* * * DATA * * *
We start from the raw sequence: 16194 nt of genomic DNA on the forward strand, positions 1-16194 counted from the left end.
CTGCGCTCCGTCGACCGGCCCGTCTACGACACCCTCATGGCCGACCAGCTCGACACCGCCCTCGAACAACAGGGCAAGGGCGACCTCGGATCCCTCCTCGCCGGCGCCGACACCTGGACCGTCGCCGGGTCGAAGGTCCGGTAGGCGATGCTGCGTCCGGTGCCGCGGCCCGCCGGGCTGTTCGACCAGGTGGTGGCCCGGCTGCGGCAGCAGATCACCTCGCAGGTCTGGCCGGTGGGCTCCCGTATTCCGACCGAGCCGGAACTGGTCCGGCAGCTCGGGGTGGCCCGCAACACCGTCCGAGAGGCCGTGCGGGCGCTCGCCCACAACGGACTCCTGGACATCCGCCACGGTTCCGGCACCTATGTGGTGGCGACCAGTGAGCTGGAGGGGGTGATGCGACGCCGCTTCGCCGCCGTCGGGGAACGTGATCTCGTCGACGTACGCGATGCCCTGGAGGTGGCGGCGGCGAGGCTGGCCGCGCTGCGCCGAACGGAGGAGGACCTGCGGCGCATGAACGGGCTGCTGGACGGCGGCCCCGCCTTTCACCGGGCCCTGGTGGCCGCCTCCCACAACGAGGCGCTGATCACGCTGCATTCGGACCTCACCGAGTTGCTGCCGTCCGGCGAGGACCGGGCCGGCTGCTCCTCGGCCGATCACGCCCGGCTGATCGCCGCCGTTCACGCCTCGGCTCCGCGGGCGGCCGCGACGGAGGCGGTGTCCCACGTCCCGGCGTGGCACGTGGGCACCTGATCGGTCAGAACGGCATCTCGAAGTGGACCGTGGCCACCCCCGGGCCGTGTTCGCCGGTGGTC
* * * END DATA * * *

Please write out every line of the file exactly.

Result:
We start from the raw sequence: 16194 nt of genomic DNA on the forward strand, positions 1-16194 counted from the left end.
CTGCGCTCCGTCGACCGGCCCGTCTACGACACCCTCATGGCCGACCAGCTCGACACCGCCCTCGAACAACAGGGCAAGGGCGACCTCGGATCCCTCCTCGCCGGCGCCGACACCTGGACCGTCGCCGGGTCGAAGGTCCGGTAGGCGATGCTGCGTCCGGTGCCGCGGCCCGCCGGGCTGTTCGACCAGGTGGTGGCCCGGCTGCGGCAGCAGATCACCTCGCAGGTCTGGCCGGTGGGCTCCCGTATTCCGACCGAGCCGGAACTGGTCCGGCAGCTCGGGGTGGCCCGCAACACCGTCCGAGAGGCCGTGCGGGCGCTCGCCCACAACGGACTCCTGGACATCCGCCACGGTTCCGGCACCTATGTGGTGGCGACCAGTGAGCTGGAGGGGGTGATGCGACGCCGCTTCGCCGCCGTCGGGGAACGTGATCTCGTCGACGTACGCGATGCCCTGGAGGTGGCGGCGGCGAGGCTGGCCGCGCTGCGCCGAACGGAGGAGGACCTGCGGCGCATGAACGGGCTGCTGGACGGCGGCCCCGCCTTTCACCGGGCCCTGGTGGCCGCCTCCCACAACGAGGCGCTGATCACGCTGCATTCGGACCTCACCGAGTTGCTGCCGTCCGGCGAGGACCGGGCCGGCTGCTCCTCGGCCGATCACGCCCGGCTGATCGCCGCCGTTCACGCCTCGGCTCCGCGGGCGGCCGCGACGGAGGCGGTGTCCCACGTCCCGGCGTGGCACGTGGGCACCTGATCGGTCAGAACGGCATCTCGAAGTGGACCGTGGCCACCCCCGGGCCGTGTTCGCCGGTGGTC